Nearly a decade and a half after it's closure, X Files returned to the line up of Fox. X Files was always a great way for me to end the weekend in my youth, as it was infinitely entertaining to think that the teacher I'd take orders from the following morning may be indirectly serving a cabal of men who's agenda was to be complicit in an alien invasion. Of course I knew better. Kinda.
X Files had never been a series to be modest in approaching conspiracy. It's taken numerous shots at all things controversial from vaccinations to the Kennedy Assassination. Whether these conspiracies were the creations of men, extraterrestrials, governments or corporations - or sometimes, all of these at once, X Files doesn't refute the possibility. It goes to say, the last fourteen years have given the shows creator, Chris Carter, plenty of new muses. He all but says so roughly half way through the premiere of this new season, in a scene involving fan favorites Fox Mulder and Walter Skinner. None can say that there is no room for speculation for us in the real world or those in Chris Carter's universe, the post September 11th world has given opportunity for norms that could never be justified in a free society. The X Files series had shut down not long after America had wanted to trust their government, and it's remaining episodes chose to focus on conspiracies of men, not governments or aliens. Save of course, what we thought was the finale.
Discovering the truth behind the lie isn't confined to the shadowy corners in this day and age, at least not in the real world. In the age of Alex Jones, Edward Snowden, and Julian Assange these are topics that are widely available to anyone with a modicum of curiosity and even five minutes worth of internet access. Even broadcast journalism pays an homage to conspiracy, for when they denounce it's possibility they give it credibility. As a result, there are few in the States that can say they haven't heard of the theory that September 11th was an inside job, or any other multiple theories that aren't canonized in the history books.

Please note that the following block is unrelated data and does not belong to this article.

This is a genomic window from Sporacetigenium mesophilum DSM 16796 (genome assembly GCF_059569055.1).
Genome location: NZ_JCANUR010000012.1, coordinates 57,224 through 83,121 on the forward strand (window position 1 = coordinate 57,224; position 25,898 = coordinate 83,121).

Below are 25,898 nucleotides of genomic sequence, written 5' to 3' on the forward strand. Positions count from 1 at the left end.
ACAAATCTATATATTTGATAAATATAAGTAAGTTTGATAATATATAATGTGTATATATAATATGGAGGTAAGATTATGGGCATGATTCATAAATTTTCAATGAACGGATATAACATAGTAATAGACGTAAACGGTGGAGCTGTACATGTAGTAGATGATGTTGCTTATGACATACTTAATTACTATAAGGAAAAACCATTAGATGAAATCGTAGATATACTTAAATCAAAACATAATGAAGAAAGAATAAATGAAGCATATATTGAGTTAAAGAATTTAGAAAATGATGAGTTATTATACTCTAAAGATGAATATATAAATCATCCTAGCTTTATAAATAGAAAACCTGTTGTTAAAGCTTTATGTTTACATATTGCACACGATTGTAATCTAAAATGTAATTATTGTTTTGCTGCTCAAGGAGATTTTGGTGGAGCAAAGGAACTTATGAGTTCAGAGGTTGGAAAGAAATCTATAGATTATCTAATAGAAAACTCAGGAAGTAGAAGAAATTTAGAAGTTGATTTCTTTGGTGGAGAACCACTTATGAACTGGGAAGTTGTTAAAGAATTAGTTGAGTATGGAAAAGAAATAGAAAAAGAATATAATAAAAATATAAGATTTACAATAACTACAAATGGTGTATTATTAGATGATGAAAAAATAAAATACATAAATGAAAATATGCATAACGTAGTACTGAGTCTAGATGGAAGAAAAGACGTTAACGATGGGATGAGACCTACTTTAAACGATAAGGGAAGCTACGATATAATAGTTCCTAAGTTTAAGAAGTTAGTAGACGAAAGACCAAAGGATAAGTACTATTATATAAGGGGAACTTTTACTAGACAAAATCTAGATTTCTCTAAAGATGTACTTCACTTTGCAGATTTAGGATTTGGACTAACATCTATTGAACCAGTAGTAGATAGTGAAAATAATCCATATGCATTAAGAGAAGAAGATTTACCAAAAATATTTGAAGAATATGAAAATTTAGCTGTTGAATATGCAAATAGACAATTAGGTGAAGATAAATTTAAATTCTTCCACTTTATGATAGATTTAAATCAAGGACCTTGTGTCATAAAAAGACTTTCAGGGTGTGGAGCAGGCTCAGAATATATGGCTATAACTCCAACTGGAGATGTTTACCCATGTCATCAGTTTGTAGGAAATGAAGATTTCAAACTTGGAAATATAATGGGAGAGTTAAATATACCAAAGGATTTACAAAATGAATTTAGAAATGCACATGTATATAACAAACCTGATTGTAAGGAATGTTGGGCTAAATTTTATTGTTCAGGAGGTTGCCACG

Understanding all of this is paramount in making an honest critique of the continuation of the series. While the familiar glow of Mulder and Scully's flashlights in a dark hallway may be gone, we cannot say Mulder's pursuit of truth has gone with it. Mulder, through meetings with a character that blends Alex Jones (I'd dare not say someone like Alex Jones, the similarities are almost blatant) with a cable broadcast journalist that has an inflated sense of self worth (or maybe not), has a crisis of faith in his crusade. He is left to wonder if aliens, though a presence, aren't at the helm of all the intrigue he's experienced. Instead, he wonders, if this is a conspiracy of government alone, using alien technology in a post September 11th police state. This justification goes on to bullet point all of the concerns an inquisitive person would have in such a world, ranging from wiretaps, the Patriot Act, chem trails, militarized police, FEMA camps and so much more that I imagine a viewer not familiar with the big tent of conspiracy likely became overwhelmed. All of this goes to say, the set up of this premiere appears to be focused on conspiracies in our world that can either be proven to be true or false, and perhaps much less to do with an alien force that we can't relate to or understand.
Avid viewers might recognize this plot point (and even the scene and montage that reveals this plot point) from an episode in the fourth season of the original X Files, in an episode named after the location where Judas betrayed Jesus.
I can't say this is a bad turn for the show, but I can say I feel like I'm watching a much different show. It's a nineties conspiracy show that evolved for the modern world, with all of it's revelations and speculations. I'd say InfoWars should prepare to update it's servers, as there will likely be a lot of people that suddenly have a lot of questions.